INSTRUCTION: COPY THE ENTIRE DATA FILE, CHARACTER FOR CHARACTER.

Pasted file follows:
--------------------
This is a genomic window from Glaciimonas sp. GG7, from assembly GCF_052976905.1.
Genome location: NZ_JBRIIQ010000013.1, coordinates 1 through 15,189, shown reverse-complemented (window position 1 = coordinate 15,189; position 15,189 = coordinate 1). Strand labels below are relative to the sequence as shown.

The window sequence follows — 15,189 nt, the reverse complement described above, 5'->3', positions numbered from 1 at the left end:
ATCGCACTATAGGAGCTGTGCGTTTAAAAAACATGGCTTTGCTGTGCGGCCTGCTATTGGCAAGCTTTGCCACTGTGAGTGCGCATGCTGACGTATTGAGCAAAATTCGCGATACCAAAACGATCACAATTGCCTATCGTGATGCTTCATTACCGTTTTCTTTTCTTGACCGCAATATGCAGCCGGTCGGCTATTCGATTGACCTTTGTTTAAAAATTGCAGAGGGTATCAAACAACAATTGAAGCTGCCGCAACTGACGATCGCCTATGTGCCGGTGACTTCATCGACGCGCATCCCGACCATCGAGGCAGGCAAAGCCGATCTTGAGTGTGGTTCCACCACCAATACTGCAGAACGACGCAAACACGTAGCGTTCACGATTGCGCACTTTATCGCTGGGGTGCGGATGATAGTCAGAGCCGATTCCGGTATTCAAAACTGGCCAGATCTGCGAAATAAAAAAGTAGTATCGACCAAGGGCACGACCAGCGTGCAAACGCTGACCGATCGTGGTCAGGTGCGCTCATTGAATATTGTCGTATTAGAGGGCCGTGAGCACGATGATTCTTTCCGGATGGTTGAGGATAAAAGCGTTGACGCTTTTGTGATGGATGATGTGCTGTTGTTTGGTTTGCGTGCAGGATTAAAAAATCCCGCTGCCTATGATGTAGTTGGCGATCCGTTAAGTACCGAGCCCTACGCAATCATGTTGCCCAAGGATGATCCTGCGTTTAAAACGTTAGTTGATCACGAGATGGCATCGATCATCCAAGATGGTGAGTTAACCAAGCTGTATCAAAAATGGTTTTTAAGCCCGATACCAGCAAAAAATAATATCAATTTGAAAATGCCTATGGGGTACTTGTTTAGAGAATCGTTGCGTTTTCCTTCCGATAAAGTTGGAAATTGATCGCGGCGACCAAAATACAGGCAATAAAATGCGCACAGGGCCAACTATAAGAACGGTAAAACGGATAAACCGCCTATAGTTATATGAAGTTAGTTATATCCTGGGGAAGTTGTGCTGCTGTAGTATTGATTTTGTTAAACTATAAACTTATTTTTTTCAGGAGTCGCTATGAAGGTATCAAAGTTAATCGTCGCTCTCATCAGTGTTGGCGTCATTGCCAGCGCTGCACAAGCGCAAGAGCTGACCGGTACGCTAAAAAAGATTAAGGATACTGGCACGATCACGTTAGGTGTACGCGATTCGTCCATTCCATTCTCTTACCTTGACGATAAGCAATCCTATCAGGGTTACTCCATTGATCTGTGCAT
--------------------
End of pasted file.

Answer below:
This is a genomic window from Glaciimonas sp. GG7, from assembly GCF_052976905.1.
Genome location: NZ_JBRIIQ010000013.1, coordinates 1 through 15,189, shown reverse-complemented (window position 1 = coordinate 15,189; position 15,189 = coordinate 1). Strand labels below are relative to the sequence as shown.

The window sequence follows — 15,189 nt, the reverse complement described above, 5'->3', positions numbered from 1 at the left end:
ATCGCACTATAGGAGCTGTGCGTTTAAAAAACATGGCTTTGCTGTGCGGCCTGCTATTGGCAAGCTTTGCCACTGTGAGTGCGCATGCTGACGTATTGAGCAAAATTCGCGATACCAAAACGATCACAATTGCCTATCGTGATGCTTCATTACCGTTTTCTTTTCTTGACCGCAATATGCAGCCGGTCGGCTATTCGATTGACCTTTGTTTAAAAATTGCAGAGGGTATCAAACAACAATTGAAGCTGCCGCAACTGACGATCGCCTATGTGCCGGTGACTTCATCGACGCGCATCCCGACCATCGAGGCAGGCAAAGCCGATCTTGAGTGTGGTTCCACCACCAATACTGCAGAACGACGCAAACACGTAGCGTTCACGATTGCGCACTTTATCGCTGGGGTGCGGATGATAGTCAGAGCCGATTCCGGTATTCAAAACTGGCCAGATCTGCGAAATAAAAAAGTAGTATCGACCAAGGGCACGACCAGCGTGCAAACGCTGACCGATCGTGGTCAGGTGCGCTCATTGAATATTGTCGTATTAGAGGGCCGTGAGCACGATGATTCTTTCCGGATGGTTGAGGATAAAAGCGTTGACGCTTTTGTGATGGATGATGTGCTGTTGTTTGGTTTGCGTGCAGGATTAAAAAATCCCGCTGCCTATGATGTAGTTGGCGATCCGTTAAGTACCGAGCCCTACGCAATCATGTTGCCCAAGGATGATCCTGCGTTTAAAACGTTAGTTGATCACGAGATGGCATCGATCATCCAAGATGGTGAGTTAACCAAGCTGTATCAAAAATGGTTTTTAAGCCCGATACCAGCAAAAAATAATATCAATTTGAAAATGCCTATGGGGTACTTGTTTAGAGAATCGTTGCGTTTTCCTTCCGATAAAGTTGGAAATTGATCGCGGCGACCAAAATACAGGCAATAAAATGCGCACAGGGCCAACTATAAGAACGGTAAAACGGATAAACCGCCTATAGTTATATGAAGTTAGTTATATCCTGGGGAAGTTGTGCTGCTGTAGTATTGATTTTGTTAAACTATAAACTTATTTTTTTCAGGAGTCGCTATGAAGGTATCAAAGTTAATCGTCGCTCTCATCAGTGTTGGCGTCATTGCCAGCGCTGCACAAGCGCAAGAGCTGACCGGTACGCTAAAAAAGATTAAGGATACTGGCACGATCACGTTAGGTGTACGCGATTCGTCCATTCCATTCTCTTACCTTGACGATAAGCAATCCTATCAGGGTTACTCCATTGATCTGTGCAT